A vote to dissolve Lake George Village and force its assets to be merged with the Town of Lake George will, in all likelihood, be held in September.
A petition calling for a referendum to dissolve the municipality was presented to Village Clerk Debra McKinney on May 12th.
Canada Street business owner Doug Frost, who formerly worked as the village and town code enforcement officer, delivered the petition to the clerk on behalf of 100 or more village residents whose signatures appeared on the document.
For a petition to force a referendum, it must be legally signed by at least ten percent of the village’s registered voters, a threshold the petition appears to meet.
Lake George Village has roughly 600 registered voters, said Mayor Bob Blais.
“I suspect there are enough valid signatures to force a vote and once that’s been established, we will follow the course prescribed by state law,” said Blais.
According to Blais, this is the first time in his fifty-three years as mayor that a petition to force a referendum on the future of Lake George Village has been presented.
State law requires the village to set a date for the vote within 30 days of the village clerk’s determination of the validity of the petition. It must hold the referendum within 90 days of that determination, which in this case means sometime in early September.
The precise date of the vote will be announced by the Village’s Board of Trustees at its June meeting, said Blais.
Blais said a public information meeting will be scheduled for July; one may be held in August as well.
If the proposal to dissolve the village is adopted, Blais said he would seek a state grant to prepare a plan that would specify how employees’ positions would be treated, how residents would receive water, sewer and fire protection services, and how those services would be funded.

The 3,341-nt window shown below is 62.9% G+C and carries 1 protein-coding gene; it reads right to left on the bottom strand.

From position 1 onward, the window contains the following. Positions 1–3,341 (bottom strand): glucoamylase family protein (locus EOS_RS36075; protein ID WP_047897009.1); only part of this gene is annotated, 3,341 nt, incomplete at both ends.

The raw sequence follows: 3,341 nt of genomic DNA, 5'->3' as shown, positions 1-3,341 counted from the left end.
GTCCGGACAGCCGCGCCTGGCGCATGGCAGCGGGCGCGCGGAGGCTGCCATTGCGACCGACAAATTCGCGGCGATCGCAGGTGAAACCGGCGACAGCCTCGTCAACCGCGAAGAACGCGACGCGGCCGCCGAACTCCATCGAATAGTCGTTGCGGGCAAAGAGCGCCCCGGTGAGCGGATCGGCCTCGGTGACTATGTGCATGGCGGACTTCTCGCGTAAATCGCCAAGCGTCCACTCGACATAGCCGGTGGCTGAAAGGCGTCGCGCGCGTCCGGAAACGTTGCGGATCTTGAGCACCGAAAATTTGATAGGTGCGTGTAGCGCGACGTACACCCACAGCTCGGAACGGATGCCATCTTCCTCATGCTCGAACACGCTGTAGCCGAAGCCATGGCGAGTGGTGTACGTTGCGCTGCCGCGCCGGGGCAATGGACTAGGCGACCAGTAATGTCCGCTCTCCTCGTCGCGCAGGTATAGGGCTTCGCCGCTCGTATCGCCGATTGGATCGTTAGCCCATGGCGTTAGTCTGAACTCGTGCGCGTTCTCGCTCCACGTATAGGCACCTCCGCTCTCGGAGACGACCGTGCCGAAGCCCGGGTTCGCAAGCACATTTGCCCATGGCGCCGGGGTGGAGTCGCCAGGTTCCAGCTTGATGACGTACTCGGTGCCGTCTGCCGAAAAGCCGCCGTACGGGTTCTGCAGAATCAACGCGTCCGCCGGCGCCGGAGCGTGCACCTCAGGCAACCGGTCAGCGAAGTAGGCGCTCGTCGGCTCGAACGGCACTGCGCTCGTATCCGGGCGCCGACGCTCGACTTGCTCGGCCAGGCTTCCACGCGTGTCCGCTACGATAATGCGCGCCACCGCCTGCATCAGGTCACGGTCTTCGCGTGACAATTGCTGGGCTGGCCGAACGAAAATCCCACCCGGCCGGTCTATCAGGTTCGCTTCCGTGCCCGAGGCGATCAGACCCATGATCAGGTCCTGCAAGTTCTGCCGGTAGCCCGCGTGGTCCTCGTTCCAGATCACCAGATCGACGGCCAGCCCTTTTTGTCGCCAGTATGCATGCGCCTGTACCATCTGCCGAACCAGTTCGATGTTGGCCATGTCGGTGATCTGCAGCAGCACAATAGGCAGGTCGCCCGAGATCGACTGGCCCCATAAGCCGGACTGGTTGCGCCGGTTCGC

Lake George Village has considered dissolution three times since 1978 but the question was never brought to a vote.
In December, 2021, the Board of Trustees voted to submit an application for a $50,000 grant from New York’s Department of State to hire a firm to once again weigh the pros and cons of dissolving the Village and becoming part of the Town.
The Board went so far as to propose a joint Town and Village committee to lead the study and to retain consultants to conduct it.
Three municipal consulting firms submitted bids, and all three presented proposals and qualifications to a gathering of village and town officials in late January. No action was taken on the bids.
At the village’s March 7th meeting, Mayor Blais told board members that he felt it was not a good time to proceed with a reorganizational study, because dissolution of the village, pending or enacted, might have an adverse effect on joint financing agreements with the town to pay for the village’s new $24 million wastewater treatment plant.
The board then passed a resolution to take no action on conducting a study.
Moreover, the Village is in the process of recruiting people to fill three full-time positions. The possibility that Lake George Village could be voted out of existence is surely a disincentive for qualified people to apply for municipal jobs, Blais said.
Lake George Steamboat Company president and Village resident Bill Dow was among the members of the public who spoke at the board meeting where dissolution was discussed. He said he opposed dissolution, in part because residents and the business owners of the Village would remain responsible for its debts, even as its assets are transferred to the town.
According to Mayor Blais, those assets include $4.2 million in annual revenues from parking meters, event fees, sales and occupancy taxes and inter-municipal services.
“We collect more than half the revenues supporting a $6.5 million annual budget from sources other than our taxpayers; that’s unprecedented for a village our size. So it’s understandable that village residents might have some concerns about how those revenues would be used once they’re controlled by the Town,” said Blais.
Other opponents of dissolution have said that village merchants and residents have different concerns and objectives from their counterparts in the town outside the boundaries of the village.
Advocates of dissolution, however, said that a business district entity could fulfill most of those roles provided by the village government, and at a lower cost.
Shortly after Frost delivered the petition to the village office, he said it was unfortunate that the village board decided in March not to go ahead with the dissolution study, as it would have given the public valuable information prior to a vote. “It’s best that the people of the village decide what’s in their best interests,” said Frost.
Mayor Blais acknowledged that some residents may have signed the petition in response to the Board of Trustees’ decision to forego a study of dissolution. But he said others appear to have been motivated by personal grievances against the Village’s current administration.
Photo of Lake George Village courtesy Crown Focus Media.